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The Old Testament gave rule after rule with regards to what it takes to come into the presence of a HOLY GOD. The “holiness code” in Leviticus emphasized that humans cannot come into the presence of a holy God, as to do so would be dangerous to the person who came to close. (Consider the story of Nadab and Abihu in Leviticus 10 and their failure to reverence God in the fire they offered.)

 Some have compared the idea of coming close to the HOLY GOD as to coming close to the sun. The sun gives us light, and warmth – but if there was a way to get in a space ship and fly to the sun, the sun would obliterate the spaceship as it drew closer. In like manner, when sinful man comes into the presence of the HOLY GOD, he would be destroyed because of his holiness.  As the sun provides light and heat and what we need; so God provides us with life and good and what we need. But, because we are sinners, we could not stand in his presence.

As we examine how man approached God in the Old Testament, we see that after man sinned, God instituted sacrifice. Before sin, man and God had a relationship with one another. But when man sinned, the relationship was broken. It took the blood of an innocent animal for man to come into God’s presence. The blood “covered” the sin of man where man could come into God’s presence. 

Hence, God taught that the Israelites could not come into his presence if they ate certain kinds of food, or had touched a dead body, or . . . He wanted man to think about themselves and God. He wanted them to recognize the importance of OBEYING WHAT GOD said – He also wanted them to make them holy – OUTWARDLY AND INWARDLY!

Isaiah in Isaiah 6 came into the presence of God in his “throne room,” and a coal of fire was placed on his lips, purifying him. Hence, Isaiah was not destroyed. We can see the correlation to the coal of fire and purification, as fire “purifies.”

When Jesus preached the Sermon on the Mount, he started with the Beatitudes, and emphasized, “Blessed are the pure in heart, for they shall see God.” This comes after being poor in spirit, after mourning, after living a life of meekness (quiet strength), after hungering and thirsting after righteousness, after showing mercy. The pure in heart shall see God. To see God we must desire to be holy as God is holy.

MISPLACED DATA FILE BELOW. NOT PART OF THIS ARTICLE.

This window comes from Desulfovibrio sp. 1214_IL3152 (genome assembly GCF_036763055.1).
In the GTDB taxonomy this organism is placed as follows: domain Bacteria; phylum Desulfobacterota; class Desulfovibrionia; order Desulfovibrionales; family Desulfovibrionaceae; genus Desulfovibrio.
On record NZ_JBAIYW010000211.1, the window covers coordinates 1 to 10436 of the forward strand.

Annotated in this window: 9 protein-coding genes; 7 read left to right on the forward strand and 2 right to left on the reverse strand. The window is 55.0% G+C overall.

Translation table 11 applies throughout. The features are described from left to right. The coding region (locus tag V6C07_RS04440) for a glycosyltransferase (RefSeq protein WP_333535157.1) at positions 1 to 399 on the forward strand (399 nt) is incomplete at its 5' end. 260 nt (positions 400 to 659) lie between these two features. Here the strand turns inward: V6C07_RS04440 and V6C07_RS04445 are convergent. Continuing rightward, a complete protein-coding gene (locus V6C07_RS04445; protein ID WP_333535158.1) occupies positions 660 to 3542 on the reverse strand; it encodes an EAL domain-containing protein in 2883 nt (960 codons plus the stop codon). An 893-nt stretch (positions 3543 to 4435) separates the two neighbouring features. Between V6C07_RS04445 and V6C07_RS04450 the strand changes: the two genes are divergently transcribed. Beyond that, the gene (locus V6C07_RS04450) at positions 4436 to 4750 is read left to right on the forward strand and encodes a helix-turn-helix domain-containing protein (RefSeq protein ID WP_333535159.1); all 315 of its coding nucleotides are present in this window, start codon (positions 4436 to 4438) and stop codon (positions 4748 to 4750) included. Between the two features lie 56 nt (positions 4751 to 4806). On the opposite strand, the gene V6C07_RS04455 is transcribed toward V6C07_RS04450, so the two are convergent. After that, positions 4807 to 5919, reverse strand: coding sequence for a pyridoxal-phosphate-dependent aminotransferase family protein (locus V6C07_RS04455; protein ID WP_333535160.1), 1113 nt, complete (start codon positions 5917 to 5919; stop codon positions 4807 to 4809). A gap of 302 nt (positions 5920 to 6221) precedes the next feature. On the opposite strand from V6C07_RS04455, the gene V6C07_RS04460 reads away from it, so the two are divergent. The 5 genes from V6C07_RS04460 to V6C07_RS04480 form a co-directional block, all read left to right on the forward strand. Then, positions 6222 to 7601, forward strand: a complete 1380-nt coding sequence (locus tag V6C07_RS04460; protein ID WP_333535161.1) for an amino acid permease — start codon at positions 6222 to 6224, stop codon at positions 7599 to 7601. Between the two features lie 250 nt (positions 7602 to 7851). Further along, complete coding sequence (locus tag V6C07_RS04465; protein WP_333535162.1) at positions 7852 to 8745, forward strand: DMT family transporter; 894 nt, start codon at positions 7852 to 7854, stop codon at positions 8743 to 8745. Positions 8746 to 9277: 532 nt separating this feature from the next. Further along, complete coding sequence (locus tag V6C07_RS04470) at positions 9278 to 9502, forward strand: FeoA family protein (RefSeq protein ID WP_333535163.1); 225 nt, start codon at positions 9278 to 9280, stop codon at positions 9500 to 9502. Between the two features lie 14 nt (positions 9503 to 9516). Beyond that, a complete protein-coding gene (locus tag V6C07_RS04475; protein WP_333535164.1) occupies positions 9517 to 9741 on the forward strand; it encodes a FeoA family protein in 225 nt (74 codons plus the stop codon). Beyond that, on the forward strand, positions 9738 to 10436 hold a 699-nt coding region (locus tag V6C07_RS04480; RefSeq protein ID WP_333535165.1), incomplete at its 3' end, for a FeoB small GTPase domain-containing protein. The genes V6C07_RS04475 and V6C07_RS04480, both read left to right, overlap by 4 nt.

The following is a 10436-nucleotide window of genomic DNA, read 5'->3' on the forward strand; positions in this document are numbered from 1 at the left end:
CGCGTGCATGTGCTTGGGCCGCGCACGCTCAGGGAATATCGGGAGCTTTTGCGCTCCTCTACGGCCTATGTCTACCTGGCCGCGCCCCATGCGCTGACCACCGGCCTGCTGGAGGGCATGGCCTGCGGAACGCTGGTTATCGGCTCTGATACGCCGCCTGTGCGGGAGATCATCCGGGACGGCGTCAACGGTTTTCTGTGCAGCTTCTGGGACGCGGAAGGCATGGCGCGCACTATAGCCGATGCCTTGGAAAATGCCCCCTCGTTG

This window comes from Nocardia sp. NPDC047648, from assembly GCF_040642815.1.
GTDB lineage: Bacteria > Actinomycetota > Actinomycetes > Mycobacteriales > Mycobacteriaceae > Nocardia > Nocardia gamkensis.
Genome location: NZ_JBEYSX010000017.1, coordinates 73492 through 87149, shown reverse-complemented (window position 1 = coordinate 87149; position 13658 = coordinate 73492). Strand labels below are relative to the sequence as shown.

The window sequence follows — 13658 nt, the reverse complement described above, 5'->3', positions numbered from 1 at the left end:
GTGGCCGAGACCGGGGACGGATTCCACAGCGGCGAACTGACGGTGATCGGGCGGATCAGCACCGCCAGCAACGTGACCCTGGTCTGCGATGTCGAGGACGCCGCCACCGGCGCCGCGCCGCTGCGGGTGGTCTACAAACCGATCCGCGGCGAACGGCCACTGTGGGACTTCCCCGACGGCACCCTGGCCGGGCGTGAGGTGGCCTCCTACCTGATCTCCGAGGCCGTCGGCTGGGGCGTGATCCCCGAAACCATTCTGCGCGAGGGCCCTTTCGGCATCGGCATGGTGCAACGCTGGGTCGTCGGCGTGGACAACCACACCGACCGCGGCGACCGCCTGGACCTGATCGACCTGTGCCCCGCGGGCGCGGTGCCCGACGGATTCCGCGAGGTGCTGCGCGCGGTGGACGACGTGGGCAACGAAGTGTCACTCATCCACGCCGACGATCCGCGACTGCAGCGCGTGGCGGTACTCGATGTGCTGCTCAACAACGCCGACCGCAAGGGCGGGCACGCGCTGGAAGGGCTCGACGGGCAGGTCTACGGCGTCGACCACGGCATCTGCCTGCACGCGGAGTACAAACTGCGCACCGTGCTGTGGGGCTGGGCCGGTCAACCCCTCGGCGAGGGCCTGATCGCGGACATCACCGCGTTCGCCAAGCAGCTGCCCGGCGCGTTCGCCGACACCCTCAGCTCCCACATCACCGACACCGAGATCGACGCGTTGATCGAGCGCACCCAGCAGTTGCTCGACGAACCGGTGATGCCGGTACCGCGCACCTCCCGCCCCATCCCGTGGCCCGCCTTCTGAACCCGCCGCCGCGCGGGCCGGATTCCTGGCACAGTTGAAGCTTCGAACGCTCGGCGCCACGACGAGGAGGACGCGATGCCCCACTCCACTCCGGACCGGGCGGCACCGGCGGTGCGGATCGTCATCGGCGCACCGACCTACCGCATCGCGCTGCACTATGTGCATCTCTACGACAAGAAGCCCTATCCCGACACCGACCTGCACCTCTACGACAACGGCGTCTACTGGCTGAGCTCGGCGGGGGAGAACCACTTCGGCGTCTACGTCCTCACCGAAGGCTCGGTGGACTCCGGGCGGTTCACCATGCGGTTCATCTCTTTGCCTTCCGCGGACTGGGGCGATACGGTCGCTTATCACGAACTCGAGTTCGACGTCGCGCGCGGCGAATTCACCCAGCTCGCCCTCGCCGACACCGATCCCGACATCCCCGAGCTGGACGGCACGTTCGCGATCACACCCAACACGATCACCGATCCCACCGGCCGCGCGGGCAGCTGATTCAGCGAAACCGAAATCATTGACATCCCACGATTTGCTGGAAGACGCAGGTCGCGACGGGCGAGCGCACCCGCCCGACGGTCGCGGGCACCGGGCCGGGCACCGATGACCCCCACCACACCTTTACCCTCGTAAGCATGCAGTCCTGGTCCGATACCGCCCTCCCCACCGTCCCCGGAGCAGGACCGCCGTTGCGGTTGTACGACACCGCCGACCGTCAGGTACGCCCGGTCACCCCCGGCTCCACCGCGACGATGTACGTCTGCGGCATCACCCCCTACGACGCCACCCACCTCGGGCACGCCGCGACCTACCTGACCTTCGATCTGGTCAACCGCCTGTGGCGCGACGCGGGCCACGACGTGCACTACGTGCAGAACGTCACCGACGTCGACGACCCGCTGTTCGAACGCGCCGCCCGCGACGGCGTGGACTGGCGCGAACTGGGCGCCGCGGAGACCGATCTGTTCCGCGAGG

It does not boil down to watching what we eat – it boils down to who we are! Purity in heart is THE fundamental quality of our service to God. Even if we obey God perfectly, but do not have the right heart, we will displease him.

“Pure” in the Bible comes from two Greek words. The first word, “hagnos,” means that which is pure and clean. It means that which is free from condemnation. Paul told Timothy to “keep yourself pure.” (1 Timothy 5:22). 

The second Greek word is katharos – used 27 times in the New Testament. It signifies that which is clean, or which has been cleansed and free from contamination. It describes physical things, as well as spiritual (a cleansed conscience 2 Timothy 1:3; a pure heart in 1 Peter 1:22).

“Heart” in the Bible suggests that which is most important. As our physical heart must beat for us to live; our “heart” is the inner person, the seat of emotions, thoughts, attitudes and will. Consider Proverbs 23:7, “As a man thinks in his hearts, so is he.” In Proverbs 4:23, “Keep your heart with all diligence, for out of it springs the issues of life.” In David’s prayer of forgiveness in Psalms 51:6 and 10 he knows that God desires truth “in the inward parts,” and he asks God to “create in me a clean heart, O God, and renew a right spirit within me.”

Jesus’ Sermon on the Mount attacked the outward righteousness of the scribes and Pharisees, who went through the motions but whose heart was not right in the sight of God. (Matthew 5:17-20). He tells those who heard him that day that they (and we) must be better than that!

How do we obtain this pure heart? It is through the blood of Jesus. We come into contact with the blood of Jesus at baptism when we are baptized into his death (Romans 6:1-6). I am cleansed from my sins by His blood; purified by his blood, when I obey God’s commands. Holiness, then, is a goal for which each of us must stretch in our daily walk. Purity in heart is a constant challenge for the Christian who lives in this world.

I must strive to serve God daily – 2 Timothy 2:21-22 says, “ Therefore if anyone cleanses himself  from the latter, he will be a vessel for honor, sanctified and useful for the Master, prepared for every good work. Flee also youthful lusts: but PURSUE RIGHTEOUSNESS, FAITH, LOVE, PEACE WITH THOSE WHO CALL ON THE LORD OUT OF A PURE HEART.”


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